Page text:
No Christmas in Germany (10 Dezember)

Join me this month for stories of our time here in a small German village where we’re visiting with my mom. I’m experimenting with straight journal-style blogging as a ‘post-a-day’ challenge. Thanks for reading, Bill 

Fake snow, film set snow, is what it looked like as it gathered on our hats and hoods as we stood by the brass band outside the Rathaus. I returned my mug to the Glühwein stand and asked for the pfand (the refund for my glass), but they misunderstood and gave me more. Benny and I went to the bakery in the morning, the only one that’s open on Sundays, that still makes bread the traditional German way, but they were out of most things, said in five minutes the pretzels would be ready, and brought us coffee while we waited. Benny’s dad Christoph retold the story of his grandfather, who left Germany for England to open a bakery but in 1914 was given two options, to either return home to Germany or remain in England a prisoner on the Isle of Man. He chose the latter (to avoid the war) and sold the bakery, but when he returned to Germany after the war and tried to get his English pounds back from the bank they said there was nothing left after the currency conversion and he only had enough money to buy a clock. Then Christoph’s dad found himself in a similar situation, having left Germany for England and told in 1939 he could either remain there a prisoner or return home to Germany. He made the mistake of returning, and for eight years served as a soldier for the Nazis, then a prisoner in Russia. We asked Christoph about the refugee housing and he said it’s the same location as last time, when they tried to reintegrate Germans who returned from Soviet territory after the Iron Curtain fell. Russia had encouraged Germans to move there to farm, but in World War II Stalin feared they’d act as informants behind the Russian front and sent them all to Siberia. After the war, the former Germans claimed their right to return to Germany as citizens but did so with Russian accents and now some are serving as informants for the Russian mob, here in Germany. Mom got teased by a German making small talk with us in the Croatian restaurant up the street. He said after living here all this time your German should be better—then he joked, after you master German you can work on your Schwäbisch.

Categories: travel

Tags: , , , , , , , , ,

7 replies

  1. Crazy times back then! Cool post and I like that picture 🙂

    Liked by 1 person

  2. I’m sure the internment camp wasn’t luxurious, but somehow the Isle of Man seems preferable to being machine-gunned or shelled in the trenches.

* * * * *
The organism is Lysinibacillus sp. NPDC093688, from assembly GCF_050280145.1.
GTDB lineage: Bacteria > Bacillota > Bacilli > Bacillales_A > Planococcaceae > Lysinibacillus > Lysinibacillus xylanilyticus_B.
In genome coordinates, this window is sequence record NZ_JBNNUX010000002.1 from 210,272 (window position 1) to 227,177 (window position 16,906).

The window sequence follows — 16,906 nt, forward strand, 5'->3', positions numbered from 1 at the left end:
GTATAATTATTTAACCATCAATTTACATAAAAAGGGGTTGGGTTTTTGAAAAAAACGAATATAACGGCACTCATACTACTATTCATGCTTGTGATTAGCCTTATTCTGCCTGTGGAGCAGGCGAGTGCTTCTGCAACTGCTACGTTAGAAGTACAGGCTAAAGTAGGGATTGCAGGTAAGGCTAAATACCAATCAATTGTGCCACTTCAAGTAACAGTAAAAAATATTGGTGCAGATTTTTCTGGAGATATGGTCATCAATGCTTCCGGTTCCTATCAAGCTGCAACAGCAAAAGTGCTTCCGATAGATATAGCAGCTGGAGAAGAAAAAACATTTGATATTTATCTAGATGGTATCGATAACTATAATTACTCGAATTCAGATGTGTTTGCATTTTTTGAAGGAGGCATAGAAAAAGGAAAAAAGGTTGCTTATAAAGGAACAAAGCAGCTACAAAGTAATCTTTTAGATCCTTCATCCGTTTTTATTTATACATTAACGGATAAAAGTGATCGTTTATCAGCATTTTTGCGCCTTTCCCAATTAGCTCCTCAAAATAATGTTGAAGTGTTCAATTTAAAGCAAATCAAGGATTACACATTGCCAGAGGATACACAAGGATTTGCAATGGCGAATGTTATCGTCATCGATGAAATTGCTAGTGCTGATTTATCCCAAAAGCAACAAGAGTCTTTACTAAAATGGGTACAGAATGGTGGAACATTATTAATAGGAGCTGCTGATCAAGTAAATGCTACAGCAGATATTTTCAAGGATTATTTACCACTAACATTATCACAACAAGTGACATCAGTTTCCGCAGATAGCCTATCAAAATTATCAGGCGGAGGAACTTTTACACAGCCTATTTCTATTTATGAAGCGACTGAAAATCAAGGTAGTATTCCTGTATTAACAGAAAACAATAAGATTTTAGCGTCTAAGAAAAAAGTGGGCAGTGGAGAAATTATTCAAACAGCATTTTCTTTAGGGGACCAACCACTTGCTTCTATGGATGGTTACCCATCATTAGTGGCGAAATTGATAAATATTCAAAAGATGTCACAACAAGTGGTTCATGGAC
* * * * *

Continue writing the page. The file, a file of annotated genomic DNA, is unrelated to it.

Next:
Soft pretzels right from the oven are sounding very good right now.

    Liked by 1 person

    • I think there was a picture of them sitting around playing cards (on the Isle of Man), so it sounds like a much better alternative for sure. The soft pretzels are good but man, they add up around the waist.

      Liked by 1 person

  3. I Googled Schwäbisch. Pretty obvious in retrospect. I like this style you’re mucking about with. Good stories told in a straightforward manner.

    Liked by 1 person

    • Yeah, sorry about the Google thing. It’s one of those jokes you can’t explain without kind of spoiling it, but I suppose if you have to slip out to search it spoils it anyway…thanks for doing go at least! I’m glad you’re enjoying the style too. It’s reading that Sedaris thing that’s making me want to toy around with it. I often think about you and Walt Walker when I’m dinking around with these posts because it’s often just an exercise in learning how to edit. I know you both take lots of time cutting things out and I’m still working on that. Seasons greetings to you Mark! Cold, looks like snow here in Swabia.

      Liked by 1 person

  4. I brought back a small collection of Gluhwein mugs from my time in Germany. Used them, too, until the festive decoration was scrubbed away by the dishwasher. Put the one in best condition up on a shelf, where it sits. That’s my problem, really.


Leave a comment!

Fill in your details below or click an icon to log in: Logo

You are commenting using your account. Log Out /  Change )

Twitter picture

You are commenting using your Twitter account. Log Out /  Change )

Facebook photo

You are commenting using your Facebook account. Log Out /  Change )

Connecting to %s

This site uses Akismet to reduce spam. Learn how your comment data is processed.

%d bloggers like this: